The hardest part of raising a child is teaching them to ride bicycles. A shaky child on a bicycle for the first time needs both support and freedom. The realization that this is what the child will always need can hit hard. – Sloan Wilson
When my oldest daughter Jennifer was seven years old, I taught her how to ride a bicycle. With a large, round, bright red helmet securely placed on her small head and training wheels affixed to the rear tire, I stood behind her as she peddled up and down the driveway, and then along the sidewalk. Slowly but surely, she learned to balance, brake, and steer her bicycle. This went on for two months or so, until one day, it was time to remove the training wheels. On a bright, sunny Saturday afternoon, I stood next to her, then behind her, as she gradually gained the confidence to ride on her own. She soon developed the hang of it and peddled with authority, her small bicycle rolling along the sidewalk as she turned the corner. I ran as fast as I could to keep up with her, yelling instructions and encouragement along the way. I could sense her excitement as she experienced a taste of independence, the freedom to ride on her own, no longer in need of training wheels and a father’s protective glare.
As she proceeded further around the bend, the block commenced a slight downward tilt. Suddenly, her bike picked up speed and I soon realized she was moving too fast. “Slow down!” I shouted. “Use your brakes.” She didn’t hear me and seemed oblivious to the dangers lurking around the next corner, where a telephone pole and stop sign awaited her. I continued to run after her, but she moved further ahead, and I watched with increasing anxiety as she tried to maneuver the next street corner. Unable to gauge her need to slow down before making a turn, she braked too late and lost control. Her bike abruptly slammed into the telephone pole. Jenny flew from her bike and fell to the ground, hitting her head and badly scraping her knees on the concrete surface. I caught up to her, hugged her, and helped her to her feet, as tears streamed down her cheeks. Thankfully, she was alright, if a little beat up and emotionally scarred. It was a scary moment for both of us, one of life’s momentary setbacks, a lesson in the harsh realities of taking chances and moving to the next level.
Naturally, it was a while before young Jenny regained the courage to get back on her bike. But eventually we tried it again, this time with the benefit of experience. Jen now mastered the use of her brakes and better understood the laws of physics and centrifugal forces. She would develop into a very good, if more cautious, bike rider, and would later ride horses as well. Despite the occasional fall, she mustered the courage to jump and even compete in a few horse shows. When it was time to give younger sister Hannah bike lessons, I knew to start her on a flat surface with no inclines. When her training wheels came off, we bypassed the hilly sidewalk and took her bike to the school parking lot, thus dodging past mistakes. Such is the education of life.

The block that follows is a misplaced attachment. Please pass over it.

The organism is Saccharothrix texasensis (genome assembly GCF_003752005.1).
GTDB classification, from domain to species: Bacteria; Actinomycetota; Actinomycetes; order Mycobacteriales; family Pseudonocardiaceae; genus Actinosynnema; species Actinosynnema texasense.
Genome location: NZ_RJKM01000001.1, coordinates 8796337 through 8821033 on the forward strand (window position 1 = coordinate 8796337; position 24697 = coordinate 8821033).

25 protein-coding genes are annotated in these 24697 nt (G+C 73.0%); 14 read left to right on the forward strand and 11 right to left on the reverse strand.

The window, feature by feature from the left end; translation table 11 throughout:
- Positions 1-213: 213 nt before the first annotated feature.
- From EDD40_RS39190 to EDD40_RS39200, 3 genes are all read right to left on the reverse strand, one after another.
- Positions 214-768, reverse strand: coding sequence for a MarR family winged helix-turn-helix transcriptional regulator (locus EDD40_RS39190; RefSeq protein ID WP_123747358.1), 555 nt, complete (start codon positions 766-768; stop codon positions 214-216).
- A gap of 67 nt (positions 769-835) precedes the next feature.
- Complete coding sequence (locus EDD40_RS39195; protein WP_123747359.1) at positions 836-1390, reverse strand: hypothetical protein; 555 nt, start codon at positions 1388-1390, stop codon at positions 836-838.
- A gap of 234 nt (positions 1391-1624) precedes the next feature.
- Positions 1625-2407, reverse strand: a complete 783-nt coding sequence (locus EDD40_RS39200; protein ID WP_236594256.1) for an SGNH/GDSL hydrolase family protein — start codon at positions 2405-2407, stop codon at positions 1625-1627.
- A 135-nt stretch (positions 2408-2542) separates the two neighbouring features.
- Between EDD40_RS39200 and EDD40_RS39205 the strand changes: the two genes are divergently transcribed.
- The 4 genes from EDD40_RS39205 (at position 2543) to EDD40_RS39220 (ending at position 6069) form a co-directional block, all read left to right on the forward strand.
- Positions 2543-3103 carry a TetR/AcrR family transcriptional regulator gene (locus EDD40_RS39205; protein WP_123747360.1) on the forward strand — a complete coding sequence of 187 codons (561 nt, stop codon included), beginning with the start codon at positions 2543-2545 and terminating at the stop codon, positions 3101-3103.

“The guys who fear becoming fathers,” wrote Frank Pittman, “don't understand that fathering is not something perfect men do, but something that perfects the man.” I understood this sentiment only when I had children of my own. When my daughters were born in the early 1990’s, I became more aware of my surroundings, more sensitive to the risks and dangers lurking around each corner. My life became a little less about me and more about the little people who so much depended on me, who needed my presence, guidance, and protection.
When my kids were little, the quickest way for me to gain their attention was to sit down and look comfortable. Raising children is difficult, a grinding, time consuming process that requires sacrifices and compromises. It was not always easy trying to balance my desire to be a good father while also pursuing a career as a federal prosecutor. Trial prep sometimes took a back seat to an Indian Princess gathering or a weekend soccer tournament; whenever I accompanied one of the girls to Camp Canadensis, where sleep was at a premium and sweat and bug spray a constant companion, I dreaded the pile of work awaiting me on Monday morning. Between Saturday morning horse lessons, the commitments of travel soccer, helping with homework and papers, and providing rides to birthday parties and bat mitzvahs, raising kids and remaining involved in their lives while also pursuing a highly-charged career, with a lawyer spouse – and later as a divorced Dad – was at times difficult. And yet, there is no more important task of a parent than to raise their children to be kind, compassionate, responsible people and to prepare them for the world they will eventually confront on their own.
Among the happiest and most content moments of my life have been the days spent with my kids, taking them to ballgames, spending a week together at Disney, traveling 12 hours in the car to visit their grandparents, or just hanging out. Now that they are older and more independent, I would not change a day in the time spent with my children these past 22 years. I only wish now I could have some of those moments back.
* * * *
These past four weeks have been an emotional and exhilarating time, of milestones and awards, life accomplishments and dreams of a bright future. Now that Jen has grown up and graduated college, and Hannah high school, they are no longer in need of training wheels, less dependent upon my protective embrace. It is time to turn the page.